Posted on 2nd May, 2019
by Legal Staff
It is the experience of many patients that when their hips started hurting, doctors suggested they get metal-on-metal joints implanted. That's when things went downhill for them. Their experience gives insight into the Food and Drug Administration's faulty testing process of medical implants. Seven million people have some type of medical implants, be it a joint, a pump, a piece of mesh.
Our expectation is that medical devices undergo meticulous testing and approval.
But the truth is the FDA does not have the same type of approval procedures for implants as it does for prescription medication. In many cases when medical professionals recommended hip replacement surgery, they suggested the state of the art metal-on-metal hip implant Pinnacle with Ultamet liner made by Johnson and Johnson Depuy.
Patients were told they will be back on their feet in a few months but many never got out of pain. Many of those who have had the defective metal-on-metal Pinnacle implant in their bodies have had an extensive range of painful experiences. Some of the side effects, as that metal debris moved throughout the body, included suffering tinnitus, hearing loss, heart issues or memory issues. Most experienced a loss of muscle and ligaments and pain around the implant.
On their website, the FDA warns patients of the concerns of metal-on-metal hip devices:
Frustrated, patients search for answers. However, the U.S. has no medical device registry, so you can't easily obtain information about implants. Much of the available data regarding hip implants involve registry data from countries outside the U.S.
The metal-on-metal hip implant Pinnacle with Ultamet liner was pulled off the market in August 2013.
The makers of the implant were fully warned by their development team that this product was not safe. In 1997, before patients started getting these medical devices, the head of Johnson and Johnson Depuy's development team warned company leaders of issues with the metal-on-metal implants.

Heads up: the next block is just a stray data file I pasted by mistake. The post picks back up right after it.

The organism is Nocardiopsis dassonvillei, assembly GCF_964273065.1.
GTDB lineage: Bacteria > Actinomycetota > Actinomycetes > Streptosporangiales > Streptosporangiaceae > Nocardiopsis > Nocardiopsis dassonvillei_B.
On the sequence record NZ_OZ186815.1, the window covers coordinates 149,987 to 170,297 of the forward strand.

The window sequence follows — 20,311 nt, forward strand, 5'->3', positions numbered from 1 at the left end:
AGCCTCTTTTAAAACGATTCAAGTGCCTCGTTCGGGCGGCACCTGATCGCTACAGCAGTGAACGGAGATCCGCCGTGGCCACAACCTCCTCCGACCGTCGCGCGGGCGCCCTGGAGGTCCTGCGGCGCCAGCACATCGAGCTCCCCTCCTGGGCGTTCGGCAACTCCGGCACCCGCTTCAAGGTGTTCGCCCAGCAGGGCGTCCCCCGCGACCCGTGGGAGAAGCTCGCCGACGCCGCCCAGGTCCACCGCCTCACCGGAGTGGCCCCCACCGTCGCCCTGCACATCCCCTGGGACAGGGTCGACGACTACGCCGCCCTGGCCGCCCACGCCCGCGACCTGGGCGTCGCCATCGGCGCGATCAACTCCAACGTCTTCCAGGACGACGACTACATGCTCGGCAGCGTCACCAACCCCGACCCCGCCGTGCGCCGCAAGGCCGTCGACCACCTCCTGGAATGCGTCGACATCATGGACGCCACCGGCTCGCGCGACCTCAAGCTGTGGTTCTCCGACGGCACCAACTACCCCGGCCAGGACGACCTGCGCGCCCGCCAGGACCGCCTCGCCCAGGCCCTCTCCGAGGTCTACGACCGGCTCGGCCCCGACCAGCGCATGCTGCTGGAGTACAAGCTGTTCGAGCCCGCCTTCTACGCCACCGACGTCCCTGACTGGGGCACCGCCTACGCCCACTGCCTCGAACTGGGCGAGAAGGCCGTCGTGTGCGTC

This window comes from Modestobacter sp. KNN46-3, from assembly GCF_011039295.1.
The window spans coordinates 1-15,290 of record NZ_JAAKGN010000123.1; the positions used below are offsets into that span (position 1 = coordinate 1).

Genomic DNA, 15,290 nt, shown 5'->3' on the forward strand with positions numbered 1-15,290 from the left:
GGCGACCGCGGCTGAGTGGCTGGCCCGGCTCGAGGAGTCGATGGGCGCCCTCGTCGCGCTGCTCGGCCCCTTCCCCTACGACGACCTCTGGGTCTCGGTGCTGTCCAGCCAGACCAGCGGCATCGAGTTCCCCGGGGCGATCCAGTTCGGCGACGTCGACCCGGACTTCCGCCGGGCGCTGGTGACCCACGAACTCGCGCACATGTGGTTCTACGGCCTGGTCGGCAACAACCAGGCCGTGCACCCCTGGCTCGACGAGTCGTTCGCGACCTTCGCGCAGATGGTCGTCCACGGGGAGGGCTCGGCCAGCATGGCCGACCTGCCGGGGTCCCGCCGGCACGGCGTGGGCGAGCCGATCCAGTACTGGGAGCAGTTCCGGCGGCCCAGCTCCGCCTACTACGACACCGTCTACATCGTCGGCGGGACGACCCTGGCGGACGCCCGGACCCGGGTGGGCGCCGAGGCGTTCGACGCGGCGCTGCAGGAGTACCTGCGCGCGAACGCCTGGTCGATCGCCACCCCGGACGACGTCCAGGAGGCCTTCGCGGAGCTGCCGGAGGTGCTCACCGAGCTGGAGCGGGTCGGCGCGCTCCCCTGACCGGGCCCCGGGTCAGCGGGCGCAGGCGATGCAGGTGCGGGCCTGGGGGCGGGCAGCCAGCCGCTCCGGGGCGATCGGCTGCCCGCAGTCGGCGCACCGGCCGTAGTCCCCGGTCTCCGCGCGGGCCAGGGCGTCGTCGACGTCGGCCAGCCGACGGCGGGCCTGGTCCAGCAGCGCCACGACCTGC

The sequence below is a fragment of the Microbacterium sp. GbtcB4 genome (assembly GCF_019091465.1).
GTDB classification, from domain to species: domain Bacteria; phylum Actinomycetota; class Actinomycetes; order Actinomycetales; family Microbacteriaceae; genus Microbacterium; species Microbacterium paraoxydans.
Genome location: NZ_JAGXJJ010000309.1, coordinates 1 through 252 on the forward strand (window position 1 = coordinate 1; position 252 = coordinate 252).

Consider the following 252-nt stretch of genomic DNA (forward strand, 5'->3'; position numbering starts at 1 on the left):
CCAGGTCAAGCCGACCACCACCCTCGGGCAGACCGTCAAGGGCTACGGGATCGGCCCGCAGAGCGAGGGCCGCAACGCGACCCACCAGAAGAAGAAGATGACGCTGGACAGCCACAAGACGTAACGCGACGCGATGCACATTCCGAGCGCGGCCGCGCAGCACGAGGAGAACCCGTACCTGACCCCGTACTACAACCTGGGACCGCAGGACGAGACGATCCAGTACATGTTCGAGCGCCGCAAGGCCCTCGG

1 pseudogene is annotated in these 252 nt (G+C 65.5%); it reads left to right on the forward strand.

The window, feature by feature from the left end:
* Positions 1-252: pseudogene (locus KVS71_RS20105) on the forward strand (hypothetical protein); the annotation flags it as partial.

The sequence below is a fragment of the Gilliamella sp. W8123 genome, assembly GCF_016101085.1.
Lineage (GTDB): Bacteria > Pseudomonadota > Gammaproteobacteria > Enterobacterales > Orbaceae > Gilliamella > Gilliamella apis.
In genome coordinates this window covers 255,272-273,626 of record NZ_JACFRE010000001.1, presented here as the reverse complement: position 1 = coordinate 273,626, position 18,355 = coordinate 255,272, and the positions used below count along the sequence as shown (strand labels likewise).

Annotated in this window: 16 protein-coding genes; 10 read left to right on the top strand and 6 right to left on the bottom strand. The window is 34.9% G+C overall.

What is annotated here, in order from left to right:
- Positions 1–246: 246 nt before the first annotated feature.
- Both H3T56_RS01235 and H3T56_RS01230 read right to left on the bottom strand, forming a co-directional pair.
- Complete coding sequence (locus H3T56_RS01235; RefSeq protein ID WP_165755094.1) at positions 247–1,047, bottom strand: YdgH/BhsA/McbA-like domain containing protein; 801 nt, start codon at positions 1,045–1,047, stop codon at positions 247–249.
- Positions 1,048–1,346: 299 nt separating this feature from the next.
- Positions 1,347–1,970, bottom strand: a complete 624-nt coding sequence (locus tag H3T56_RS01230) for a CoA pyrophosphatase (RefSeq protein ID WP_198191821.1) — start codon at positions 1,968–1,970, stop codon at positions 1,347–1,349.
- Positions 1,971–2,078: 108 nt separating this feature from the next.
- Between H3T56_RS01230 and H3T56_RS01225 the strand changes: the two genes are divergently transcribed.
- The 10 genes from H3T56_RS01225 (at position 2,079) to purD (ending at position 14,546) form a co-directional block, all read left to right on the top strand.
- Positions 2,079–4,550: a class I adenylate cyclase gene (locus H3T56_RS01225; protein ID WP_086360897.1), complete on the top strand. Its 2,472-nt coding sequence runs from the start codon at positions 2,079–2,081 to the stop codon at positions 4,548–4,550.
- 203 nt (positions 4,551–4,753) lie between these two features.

A memo filed in court showed that wear was a major problem and metal on metal was a bad engineering design. The implant was shown to work well only for a period before suffering a sudden catastrophic failure including the release of a large volume of wear particles.
Across the U.S, J&J Depuy faces more than 10,000 claims. In 2019, J&J Depuy agreed to pay about $1 billion to resolve claims of deceptive marketing in metal-on-metal hip implants. As metal-on-metal devices are still currently in use, many patients may be at risk and more claims are likely expected.
If, due to side effects from metal-on-metal hip implants, you or a loved one suffered complications and required revision surgery, please contact Atraxia Law so that we may help you understand if you are eligible to file a claim.
Patients who have been injured by hip implant devices may receive compensation for past and future medical expenses, lost income, pain and suffering. Each claim is different and eligibility must be evaluated separately, so don't hesitate to contact us.